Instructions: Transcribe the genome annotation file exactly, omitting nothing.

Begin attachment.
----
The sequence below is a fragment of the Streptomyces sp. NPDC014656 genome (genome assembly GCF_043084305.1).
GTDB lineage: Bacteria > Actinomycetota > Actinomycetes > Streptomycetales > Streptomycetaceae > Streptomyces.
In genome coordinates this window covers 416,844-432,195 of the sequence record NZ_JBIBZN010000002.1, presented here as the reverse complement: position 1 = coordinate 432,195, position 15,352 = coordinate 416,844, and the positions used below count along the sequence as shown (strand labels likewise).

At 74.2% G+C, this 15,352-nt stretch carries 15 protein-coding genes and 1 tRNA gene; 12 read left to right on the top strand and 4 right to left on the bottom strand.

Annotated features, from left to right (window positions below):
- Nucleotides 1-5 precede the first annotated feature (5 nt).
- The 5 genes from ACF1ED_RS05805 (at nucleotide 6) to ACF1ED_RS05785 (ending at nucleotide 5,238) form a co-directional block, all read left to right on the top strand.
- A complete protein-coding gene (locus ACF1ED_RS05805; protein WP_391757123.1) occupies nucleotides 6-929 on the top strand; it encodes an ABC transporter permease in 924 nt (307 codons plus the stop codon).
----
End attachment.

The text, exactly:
The sequence below is a fragment of the Streptomyces sp. NPDC014656 genome (genome assembly GCF_043084305.1).
GTDB lineage: Bacteria > Actinomycetota > Actinomycetes > Streptomycetales > Streptomycetaceae > Streptomyces.
In genome coordinates this window covers 416,844-432,195 of the sequence record NZ_JBIBZN010000002.1, presented here as the reverse complement: position 1 = coordinate 432,195, position 15,352 = coordinate 416,844, and the positions used below count along the sequence as shown (strand labels likewise).

At 74.2% G+C, this 15,352-nt stretch carries 15 protein-coding genes and 1 tRNA gene; 12 read left to right on the top strand and 4 right to left on the bottom strand.

Annotated features, from left to right (window positions below):
- Nucleotides 1-5 precede the first annotated feature (5 nt).
- The 5 genes from ACF1ED_RS05805 (at nucleotide 6) to ACF1ED_RS05785 (ending at nucleotide 5,238) form a co-directional block, all read left to right on the top strand.
- A complete protein-coding gene (locus ACF1ED_RS05805; protein WP_391757123.1) occupies nucleotides 6-929 on the top strand; it encodes an ABC transporter permease in 924 nt (307 codons plus the stop codon).